Riddles of the Greeks

By: Justin Zablocki (author, Zablocki Bros. LLC) on October 24th, 2013 12:00 AM.


Riddles of the Greeks


Ancient Greece was an ancient civilization that lasted from the 8th century BC to the seventh century AD. This civilization flourished and spread for centuries and was a mecca for intellectuals and artists. Most of our modern day philosophy, logic, mathematics, and literature is heavily based on ideas that were conceptualized by citizens of Ancient Greece. One niche aspect of study that these Greeks were enthused about and embraced is riddles. Many great Greeks loved, studied, and wrote riddles for a variety of reasons. Here are a some of these great men:

Homer: Homer was a great epic poet, one of the greatest Greek poets. Although not much is known about his life, two great works of his, The Iliad and The Odyssey, still live on. He used riddles in his poetry to prove his protagonists great intellectual abilities. One of his characters that is tested in this way, Odysseus, proves his brawn in many ways; but he must also prove himself mentally capable. One of the riddles used to do this:

Once he hears to his heart's content, sails on, a wiser man.
We know all the pains that the Greeks and Trojans once endured
on the spreading plain of Troy when the gods willed it so-
all that comes to pass on the fertile earth, we know it all!

He is given this riddle by the Sirens. They sing this song to attract sailors to their death. Death is the answer to this riddle, and also the end of the song. For more riddles from Homer visit Riddles of Homer.

Socrates: Socrates is often regarded as the first great Western philosopher. Similar to Homer, Socrates' life is not extremely well documented aside from second hand accounts of him written by Plato and other people of the time. In contrast to Homer, Socrates used riddles in his works as a way to create metaphors to explain complex topics in simple terms. One riddle related to Socrates:

Is anyone wiser than Socrates?

This was a question asked of an oracle who promptly answered no. Upon hearing this, Socrates thought it could not be true because he knows he is not the wisest man. But with this he realized that his wisdom came from the fact that he realized he was wrong at times. This was the answer to the riddle. For more riddles from Socrates visit Riddles of Socrates.

Plato: Plato was the student of Socrates and was also one of the first men to establish the basic tenants of Western philosophy. He used riddles in a very similar way to Socrates, but he also used them and recognized them as entertainment for people of all ages. One of these riddles goes as follows:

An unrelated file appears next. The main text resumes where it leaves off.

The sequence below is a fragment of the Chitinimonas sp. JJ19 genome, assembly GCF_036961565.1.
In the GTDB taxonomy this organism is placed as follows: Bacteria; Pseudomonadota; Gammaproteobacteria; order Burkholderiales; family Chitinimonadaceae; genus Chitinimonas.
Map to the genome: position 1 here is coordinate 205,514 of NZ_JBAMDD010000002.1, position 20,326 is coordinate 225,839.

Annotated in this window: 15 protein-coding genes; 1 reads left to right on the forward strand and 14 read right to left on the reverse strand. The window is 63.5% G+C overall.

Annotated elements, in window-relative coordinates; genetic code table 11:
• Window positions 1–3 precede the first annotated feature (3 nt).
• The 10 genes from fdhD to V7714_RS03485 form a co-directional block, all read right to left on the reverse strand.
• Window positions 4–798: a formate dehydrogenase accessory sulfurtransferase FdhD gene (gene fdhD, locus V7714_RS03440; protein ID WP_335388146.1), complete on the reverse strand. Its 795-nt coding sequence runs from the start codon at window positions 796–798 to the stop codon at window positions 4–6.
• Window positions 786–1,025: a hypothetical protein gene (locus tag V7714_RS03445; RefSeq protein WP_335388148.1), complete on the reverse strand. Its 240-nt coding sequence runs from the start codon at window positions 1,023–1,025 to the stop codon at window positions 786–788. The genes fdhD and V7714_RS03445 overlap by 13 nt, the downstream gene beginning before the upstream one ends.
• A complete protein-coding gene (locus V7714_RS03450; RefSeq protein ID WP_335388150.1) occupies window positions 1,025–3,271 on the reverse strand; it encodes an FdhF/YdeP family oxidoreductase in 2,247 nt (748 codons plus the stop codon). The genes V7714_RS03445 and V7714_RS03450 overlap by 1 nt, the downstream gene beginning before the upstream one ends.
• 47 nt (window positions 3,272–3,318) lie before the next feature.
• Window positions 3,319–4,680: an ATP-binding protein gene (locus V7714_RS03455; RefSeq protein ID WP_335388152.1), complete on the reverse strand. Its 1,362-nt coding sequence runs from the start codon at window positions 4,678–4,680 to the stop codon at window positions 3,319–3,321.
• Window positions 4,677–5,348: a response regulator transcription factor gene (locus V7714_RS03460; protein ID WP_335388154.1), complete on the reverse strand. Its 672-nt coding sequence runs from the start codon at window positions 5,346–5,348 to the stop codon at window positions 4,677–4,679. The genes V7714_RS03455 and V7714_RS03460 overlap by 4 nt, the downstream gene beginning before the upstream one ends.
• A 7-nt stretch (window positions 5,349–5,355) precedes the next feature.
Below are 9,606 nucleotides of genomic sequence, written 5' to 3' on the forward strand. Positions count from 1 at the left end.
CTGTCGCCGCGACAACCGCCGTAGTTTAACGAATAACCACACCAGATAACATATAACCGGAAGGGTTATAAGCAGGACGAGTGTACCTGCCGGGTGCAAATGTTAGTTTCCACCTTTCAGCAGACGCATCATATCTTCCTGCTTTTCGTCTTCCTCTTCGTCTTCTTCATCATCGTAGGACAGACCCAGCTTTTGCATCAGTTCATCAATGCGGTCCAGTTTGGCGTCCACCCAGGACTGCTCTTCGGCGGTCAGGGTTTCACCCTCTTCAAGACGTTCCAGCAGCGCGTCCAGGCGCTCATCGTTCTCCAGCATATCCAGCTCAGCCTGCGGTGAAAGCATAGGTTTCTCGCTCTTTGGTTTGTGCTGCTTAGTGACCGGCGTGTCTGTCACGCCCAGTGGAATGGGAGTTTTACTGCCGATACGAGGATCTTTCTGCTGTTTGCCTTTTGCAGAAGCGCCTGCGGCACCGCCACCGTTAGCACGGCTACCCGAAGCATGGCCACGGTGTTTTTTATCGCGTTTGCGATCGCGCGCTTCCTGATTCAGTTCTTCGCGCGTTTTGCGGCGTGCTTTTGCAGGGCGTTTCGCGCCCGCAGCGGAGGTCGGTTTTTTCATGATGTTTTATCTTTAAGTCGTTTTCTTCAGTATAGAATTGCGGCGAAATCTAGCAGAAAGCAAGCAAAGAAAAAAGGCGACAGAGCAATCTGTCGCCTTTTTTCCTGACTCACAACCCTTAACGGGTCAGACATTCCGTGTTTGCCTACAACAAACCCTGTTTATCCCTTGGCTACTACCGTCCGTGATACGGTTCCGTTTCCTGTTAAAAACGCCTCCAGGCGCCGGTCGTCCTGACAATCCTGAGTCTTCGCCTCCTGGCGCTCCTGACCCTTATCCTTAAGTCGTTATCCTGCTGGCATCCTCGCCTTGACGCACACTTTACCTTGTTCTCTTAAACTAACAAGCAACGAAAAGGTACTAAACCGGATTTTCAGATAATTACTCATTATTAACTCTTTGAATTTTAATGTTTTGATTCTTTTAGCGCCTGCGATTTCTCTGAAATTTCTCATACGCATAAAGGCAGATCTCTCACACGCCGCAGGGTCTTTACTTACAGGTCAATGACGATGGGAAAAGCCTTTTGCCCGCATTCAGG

There is a story that a man and not a man
Saw and did not see a bird and not a bird
Perched on a branch and not a branch
And hit him and did not hit him with a rock and not a rock.

He might have not written this riddle, but he referred to it a couple of times in his works. The answer to this riddle goes as follows:

A eunuch who did not see well saw a bat perched on a reed and threw a pumice stone at him which missed.

For more riddles from Plato visit Riddles of Plato.

Aristotle: Aristotle, strangely enough, was a student of Plato. Socrates, Plato, and Aristotle himself are often regarded as the start of a new Western way of thinking that would be become the root of modern thinking and philosophy. He loved riddles, he even collected them in a systematic way. He was the first person to write about riddles and their relationship to rhetoric. He had this to say about riddles:

Well-constructed riddles are attractive [because] a new idea is conveyed, ... The thought is startled, and ... does not fit in with the ideas you already have... The effect produced ... is a surprise.

For some riddles from Aristotle visit Riddles of Aristotle.

The Greeks loved their riddles and riddles were a very important aspect of their lives. Without televisions and without internet, they had riddles. For some riddles of your own visit the hard riddles page.

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